I watch too much TV. It’s a vice I apparently share with a great many people, so there isn’t quite the social stigma attached to it as, say, heroin addiction, or liking the music of Miley Cyrus, but still, I have enough self-awareness to be mildly ashamed.
It’s that time of year again, when Sweeps Month meets the Season Finale extravaganza. For some reason, that got me thinking about the great Circle of (TV Show) Life. Back when writers and producers didn’t overthink things, each episode tended to stand alone. The end-of-season cliffhanger was something of a moot point, because there were no cliffs on which to hang. The Avengers replaced John Steed’s partner at least four times with nary a dramatic death or illness among them. (They explained Diana Rigg’s departure with two minutes at the very end of the episode, in which Emma Peel’s long-gone husband returned and collected her. I thought it was a big mistake, not the least of which was that kick-ass, independent Emma Peel meekly got in the passenger side of the car, just another 1960s TV wife. Gag. But I digress. These days, her departure would have taken at least half the episode, with some foreshadowing in three earlier episodes.)
Nowadays, after the Hollywood brain trust decided that the way to create loyal viewers was to have more crap about the characters’ lives cutting into the weekly stories, and to have story arcs that span episodes or even seasons, we have the spectacle of the Season-Ending Cliffhanger. “Who will live and who will die? Tune in tonight!”
One problem is that we don’t buy into certain types of cliffhangers. Their outcome is entirely predictable because, if the show is back, they can end in only one way. On Medium, the lead character has a brain tumor that – cue the dramatic music – could deactivate her psychic powers or kill her. Okay, and if that happens, do we rename the show Small and go on with just her widower (who can finally get a full night’s sleep) and her kids? Seems unlikely. On Bones, one of the two leads decides she doesn’t want to do this crime-fighting work any more. Oh really? Any chance of that lasting? Was Dr. House really going to spend the rest of his life in a mental institution, suffering from weird hallucinations? Seems doubtful.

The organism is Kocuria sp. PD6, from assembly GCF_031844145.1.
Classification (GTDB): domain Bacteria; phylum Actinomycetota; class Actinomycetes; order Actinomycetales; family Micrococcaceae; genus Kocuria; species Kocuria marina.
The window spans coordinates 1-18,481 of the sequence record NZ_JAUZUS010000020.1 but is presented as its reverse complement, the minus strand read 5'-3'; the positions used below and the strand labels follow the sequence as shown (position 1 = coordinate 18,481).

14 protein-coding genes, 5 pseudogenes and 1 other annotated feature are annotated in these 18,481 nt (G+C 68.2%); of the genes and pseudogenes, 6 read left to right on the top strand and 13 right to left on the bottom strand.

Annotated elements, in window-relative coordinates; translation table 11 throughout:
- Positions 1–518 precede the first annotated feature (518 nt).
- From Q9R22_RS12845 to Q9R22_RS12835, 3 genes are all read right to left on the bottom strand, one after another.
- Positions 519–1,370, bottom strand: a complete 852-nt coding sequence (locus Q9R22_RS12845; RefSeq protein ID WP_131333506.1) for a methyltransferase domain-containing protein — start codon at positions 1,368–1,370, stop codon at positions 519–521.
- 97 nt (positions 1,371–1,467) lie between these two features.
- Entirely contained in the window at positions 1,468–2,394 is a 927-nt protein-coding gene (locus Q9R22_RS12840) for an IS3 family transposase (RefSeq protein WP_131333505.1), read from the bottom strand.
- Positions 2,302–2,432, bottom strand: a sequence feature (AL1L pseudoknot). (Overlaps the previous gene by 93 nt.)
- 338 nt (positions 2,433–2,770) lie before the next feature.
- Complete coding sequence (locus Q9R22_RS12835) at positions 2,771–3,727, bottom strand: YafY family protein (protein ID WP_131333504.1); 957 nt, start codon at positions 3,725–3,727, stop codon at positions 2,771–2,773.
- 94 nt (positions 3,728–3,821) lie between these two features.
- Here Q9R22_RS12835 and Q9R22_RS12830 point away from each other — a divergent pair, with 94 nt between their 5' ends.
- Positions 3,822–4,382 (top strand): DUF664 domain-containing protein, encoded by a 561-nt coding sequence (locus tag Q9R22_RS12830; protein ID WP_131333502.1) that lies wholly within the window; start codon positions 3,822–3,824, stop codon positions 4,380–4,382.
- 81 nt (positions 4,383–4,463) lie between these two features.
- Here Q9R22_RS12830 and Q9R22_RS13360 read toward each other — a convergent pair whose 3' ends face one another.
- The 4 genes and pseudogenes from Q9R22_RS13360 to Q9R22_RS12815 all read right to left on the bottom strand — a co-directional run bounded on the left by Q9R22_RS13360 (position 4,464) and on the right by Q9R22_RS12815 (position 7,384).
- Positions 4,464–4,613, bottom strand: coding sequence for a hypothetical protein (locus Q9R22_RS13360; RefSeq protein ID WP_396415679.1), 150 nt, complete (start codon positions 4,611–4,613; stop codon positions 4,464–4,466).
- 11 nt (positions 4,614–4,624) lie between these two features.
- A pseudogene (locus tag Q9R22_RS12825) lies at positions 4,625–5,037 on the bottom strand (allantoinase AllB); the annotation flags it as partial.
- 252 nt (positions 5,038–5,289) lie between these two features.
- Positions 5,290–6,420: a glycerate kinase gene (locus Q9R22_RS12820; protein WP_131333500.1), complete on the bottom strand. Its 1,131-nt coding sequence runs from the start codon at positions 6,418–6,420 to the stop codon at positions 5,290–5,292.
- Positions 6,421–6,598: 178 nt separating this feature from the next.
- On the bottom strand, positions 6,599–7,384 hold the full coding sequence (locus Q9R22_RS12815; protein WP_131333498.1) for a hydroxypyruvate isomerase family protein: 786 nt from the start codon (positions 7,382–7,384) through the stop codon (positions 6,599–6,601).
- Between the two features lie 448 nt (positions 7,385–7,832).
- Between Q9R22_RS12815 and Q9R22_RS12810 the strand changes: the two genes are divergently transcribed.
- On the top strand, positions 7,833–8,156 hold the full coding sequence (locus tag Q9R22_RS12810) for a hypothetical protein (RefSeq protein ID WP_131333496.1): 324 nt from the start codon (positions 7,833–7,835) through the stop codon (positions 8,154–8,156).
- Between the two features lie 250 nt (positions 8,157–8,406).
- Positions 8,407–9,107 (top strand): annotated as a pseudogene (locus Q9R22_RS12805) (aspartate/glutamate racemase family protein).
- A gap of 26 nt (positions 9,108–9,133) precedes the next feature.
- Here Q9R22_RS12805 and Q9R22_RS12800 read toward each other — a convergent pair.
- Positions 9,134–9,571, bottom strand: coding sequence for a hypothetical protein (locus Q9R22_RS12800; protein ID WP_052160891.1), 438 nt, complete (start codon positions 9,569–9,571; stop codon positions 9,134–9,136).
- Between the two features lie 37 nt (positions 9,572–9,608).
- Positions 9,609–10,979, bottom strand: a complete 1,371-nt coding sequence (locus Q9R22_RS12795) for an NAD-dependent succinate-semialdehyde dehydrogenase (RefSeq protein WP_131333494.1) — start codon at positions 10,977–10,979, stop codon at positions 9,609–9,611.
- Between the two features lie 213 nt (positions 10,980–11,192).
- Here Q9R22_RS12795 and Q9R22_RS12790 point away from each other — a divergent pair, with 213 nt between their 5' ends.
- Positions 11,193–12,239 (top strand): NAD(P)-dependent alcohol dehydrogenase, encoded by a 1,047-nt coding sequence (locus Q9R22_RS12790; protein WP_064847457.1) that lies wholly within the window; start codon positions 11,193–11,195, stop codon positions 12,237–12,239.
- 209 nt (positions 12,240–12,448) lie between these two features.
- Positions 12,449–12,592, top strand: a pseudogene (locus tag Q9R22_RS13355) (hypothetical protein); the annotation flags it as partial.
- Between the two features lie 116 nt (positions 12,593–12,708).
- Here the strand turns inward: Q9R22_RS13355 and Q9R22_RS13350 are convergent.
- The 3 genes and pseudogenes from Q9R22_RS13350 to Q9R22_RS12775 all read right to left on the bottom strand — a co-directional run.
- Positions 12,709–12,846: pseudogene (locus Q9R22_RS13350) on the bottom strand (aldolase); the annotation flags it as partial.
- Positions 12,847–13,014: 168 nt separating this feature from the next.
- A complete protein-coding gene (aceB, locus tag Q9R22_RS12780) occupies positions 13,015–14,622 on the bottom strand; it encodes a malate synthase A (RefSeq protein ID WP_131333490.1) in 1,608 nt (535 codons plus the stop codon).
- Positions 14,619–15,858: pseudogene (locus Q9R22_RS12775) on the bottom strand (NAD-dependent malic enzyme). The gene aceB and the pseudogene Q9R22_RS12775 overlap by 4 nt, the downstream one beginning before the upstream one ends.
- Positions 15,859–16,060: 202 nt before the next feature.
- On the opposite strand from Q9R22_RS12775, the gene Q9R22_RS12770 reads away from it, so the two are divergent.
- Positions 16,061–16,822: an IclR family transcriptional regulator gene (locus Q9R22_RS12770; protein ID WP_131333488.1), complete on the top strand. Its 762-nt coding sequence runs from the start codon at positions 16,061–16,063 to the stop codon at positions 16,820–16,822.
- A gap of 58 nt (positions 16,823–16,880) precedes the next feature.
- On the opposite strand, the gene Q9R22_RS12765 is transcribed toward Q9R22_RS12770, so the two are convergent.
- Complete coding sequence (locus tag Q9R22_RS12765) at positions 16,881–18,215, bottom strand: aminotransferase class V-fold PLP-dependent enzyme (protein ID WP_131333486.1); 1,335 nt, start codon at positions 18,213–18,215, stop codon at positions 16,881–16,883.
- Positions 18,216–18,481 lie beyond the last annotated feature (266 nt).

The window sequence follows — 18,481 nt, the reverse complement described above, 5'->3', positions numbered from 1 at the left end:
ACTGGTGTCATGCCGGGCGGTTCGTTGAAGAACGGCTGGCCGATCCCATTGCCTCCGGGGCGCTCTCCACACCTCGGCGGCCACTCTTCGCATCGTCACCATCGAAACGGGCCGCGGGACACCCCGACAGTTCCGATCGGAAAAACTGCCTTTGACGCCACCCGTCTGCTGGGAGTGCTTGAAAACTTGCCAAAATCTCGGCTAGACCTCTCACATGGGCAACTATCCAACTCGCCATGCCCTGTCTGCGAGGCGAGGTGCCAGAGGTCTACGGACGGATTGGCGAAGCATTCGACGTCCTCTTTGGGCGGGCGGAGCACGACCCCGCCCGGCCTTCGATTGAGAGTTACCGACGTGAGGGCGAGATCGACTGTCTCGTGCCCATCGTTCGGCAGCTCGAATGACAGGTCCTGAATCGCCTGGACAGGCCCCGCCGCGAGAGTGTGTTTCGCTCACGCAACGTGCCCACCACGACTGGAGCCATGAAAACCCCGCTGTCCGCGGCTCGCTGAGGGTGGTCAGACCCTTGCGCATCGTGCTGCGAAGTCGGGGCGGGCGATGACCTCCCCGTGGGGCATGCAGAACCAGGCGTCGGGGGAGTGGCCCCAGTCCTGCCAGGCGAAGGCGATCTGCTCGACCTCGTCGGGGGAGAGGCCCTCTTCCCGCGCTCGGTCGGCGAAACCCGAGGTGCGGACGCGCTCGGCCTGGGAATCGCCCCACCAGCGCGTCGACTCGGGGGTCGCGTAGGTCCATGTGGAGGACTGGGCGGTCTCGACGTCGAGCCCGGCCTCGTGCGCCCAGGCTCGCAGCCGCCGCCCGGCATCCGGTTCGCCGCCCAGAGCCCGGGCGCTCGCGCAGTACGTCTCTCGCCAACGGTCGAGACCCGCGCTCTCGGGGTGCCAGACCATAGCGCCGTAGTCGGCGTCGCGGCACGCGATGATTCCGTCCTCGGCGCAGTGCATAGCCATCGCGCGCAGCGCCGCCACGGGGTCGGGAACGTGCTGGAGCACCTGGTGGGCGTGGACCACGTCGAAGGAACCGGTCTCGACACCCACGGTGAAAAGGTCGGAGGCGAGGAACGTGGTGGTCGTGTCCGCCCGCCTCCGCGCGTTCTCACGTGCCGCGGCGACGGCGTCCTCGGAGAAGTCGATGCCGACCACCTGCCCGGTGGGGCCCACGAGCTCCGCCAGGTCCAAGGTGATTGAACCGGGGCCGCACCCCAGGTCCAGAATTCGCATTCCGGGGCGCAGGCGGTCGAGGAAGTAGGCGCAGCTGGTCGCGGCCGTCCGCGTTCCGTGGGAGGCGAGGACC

Of course, you can kill off peripheral characters, or even main characters in ensemble shows. Get a big enough cast, and anything can happen. CSI lost William Peterson and went on (though he got the teary farewell, rather than the cliffhanger). And you can create plausible situations in which the principal setup of the show changes. When they “closed down the X Files” at the end of one of the early seasons of The X Files, you could imagine that Mulder would find paranormal cases even as he worked in some other unit of the FBI, or that he’d quit the FBI but would turn to his former partner to do the law enforcement bits. Okay, the betting was always on finding some excuse to get Mulder and Scully back in that basement office, chasing monsters on the taxpayer’s dime, but the alternative was at least conceivable.
It strikes me as cheap and lazy writing to get an emotional charge out of threatening the lives of characters we’ve come to know over the years. In some cases, perhaps it’s a matter of making a silk purse (ratings) out of a sow’s ear (the departure of an actor). Mostly, though, it’s an overused and hackneyed technique.
As it turns out, it’s a fairly ineffective technique on me. I have such a bad memory when it comes to such things that, by the time the new season rolls around, I’ve completely forgotten how the previous season ended. I’m not looking to see who survived the shootout at the lab because I no longer recall it.